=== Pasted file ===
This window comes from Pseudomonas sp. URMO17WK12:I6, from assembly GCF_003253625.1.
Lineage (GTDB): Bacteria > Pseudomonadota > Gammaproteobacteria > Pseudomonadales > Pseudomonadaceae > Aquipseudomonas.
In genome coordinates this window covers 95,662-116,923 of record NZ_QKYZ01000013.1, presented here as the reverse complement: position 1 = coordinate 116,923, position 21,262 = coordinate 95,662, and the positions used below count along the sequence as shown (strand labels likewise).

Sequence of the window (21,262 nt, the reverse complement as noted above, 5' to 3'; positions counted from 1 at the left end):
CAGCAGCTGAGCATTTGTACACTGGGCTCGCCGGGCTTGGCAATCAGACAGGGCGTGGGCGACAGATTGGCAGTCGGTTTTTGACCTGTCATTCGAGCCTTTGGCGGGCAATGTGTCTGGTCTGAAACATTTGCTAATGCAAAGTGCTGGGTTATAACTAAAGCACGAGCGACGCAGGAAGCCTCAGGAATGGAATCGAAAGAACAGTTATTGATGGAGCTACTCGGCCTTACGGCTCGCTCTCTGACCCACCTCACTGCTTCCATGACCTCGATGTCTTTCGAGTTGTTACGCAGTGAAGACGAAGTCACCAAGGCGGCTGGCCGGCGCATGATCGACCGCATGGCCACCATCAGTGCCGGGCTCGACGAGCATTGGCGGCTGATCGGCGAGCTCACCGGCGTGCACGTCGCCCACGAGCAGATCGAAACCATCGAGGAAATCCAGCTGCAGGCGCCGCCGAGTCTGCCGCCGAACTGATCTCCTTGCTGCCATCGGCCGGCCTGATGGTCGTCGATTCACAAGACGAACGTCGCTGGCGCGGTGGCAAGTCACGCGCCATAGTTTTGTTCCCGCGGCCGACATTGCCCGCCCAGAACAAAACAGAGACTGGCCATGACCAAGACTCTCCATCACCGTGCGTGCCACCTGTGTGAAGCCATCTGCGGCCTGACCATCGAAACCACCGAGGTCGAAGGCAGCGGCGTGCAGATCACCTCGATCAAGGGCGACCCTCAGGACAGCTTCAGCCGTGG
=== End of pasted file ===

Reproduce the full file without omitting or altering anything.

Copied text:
This window comes from Pseudomonas sp. URMO17WK12:I6, from assembly GCF_003253625.1.
Lineage (GTDB): Bacteria > Pseudomonadota > Gammaproteobacteria > Pseudomonadales > Pseudomonadaceae > Aquipseudomonas.
In genome coordinates this window covers 95,662-116,923 of record NZ_QKYZ01000013.1, presented here as the reverse complement: position 1 = coordinate 116,923, position 21,262 = coordinate 95,662, and the positions used below count along the sequence as shown (strand labels likewise).

Sequence of the window (21,262 nt, the reverse complement as noted above, 5' to 3'; positions counted from 1 at the left end):
CAGCAGCTGAGCATTTGTACACTGGGCTCGCCGGGCTTGGCAATCAGACAGGGCGTGGGCGACAGATTGGCAGTCGGTTTTTGACCTGTCATTCGAGCCTTTGGCGGGCAATGTGTCTGGTCTGAAACATTTGCTAATGCAAAGTGCTGGGTTATAACTAAAGCACGAGCGACGCAGGAAGCCTCAGGAATGGAATCGAAAGAACAGTTATTGATGGAGCTACTCGGCCTTACGGCTCGCTCTCTGACCCACCTCACTGCTTCCATGACCTCGATGTCTTTCGAGTTGTTACGCAGTGAAGACGAAGTCACCAAGGCGGCTGGCCGGCGCATGATCGACCGCATGGCCACCATCAGTGCCGGGCTCGACGAGCATTGGCGGCTGATCGGCGAGCTCACCGGCGTGCACGTCGCCCACGAGCAGATCGAAACCATCGAGGAAATCCAGCTGCAGGCGCCGCCGAGTCTGCCGCCGAACTGATCTCCTTGCTGCCATCGGCCGGCCTGATGGTCGTCGATTCACAAGACGAACGTCGCTGGCGCGGTGGCAAGTCACGCGCCATAGTTTTGTTCCCGCGGCCGACATTGCCCGCCCAGAACAAAACAGAGACTGGCCATGACCAAGACTCTCCATCACCGTGCGTGCCACCTGTGTGAAGCCATCTGCGGCCTGACCATCGAAACCACCGAGGTCGAAGGCAGCGGCGTGCAGATCACCTCGATCAAGGGCGACCCTCAGGACAGCTTCAGCCGTGG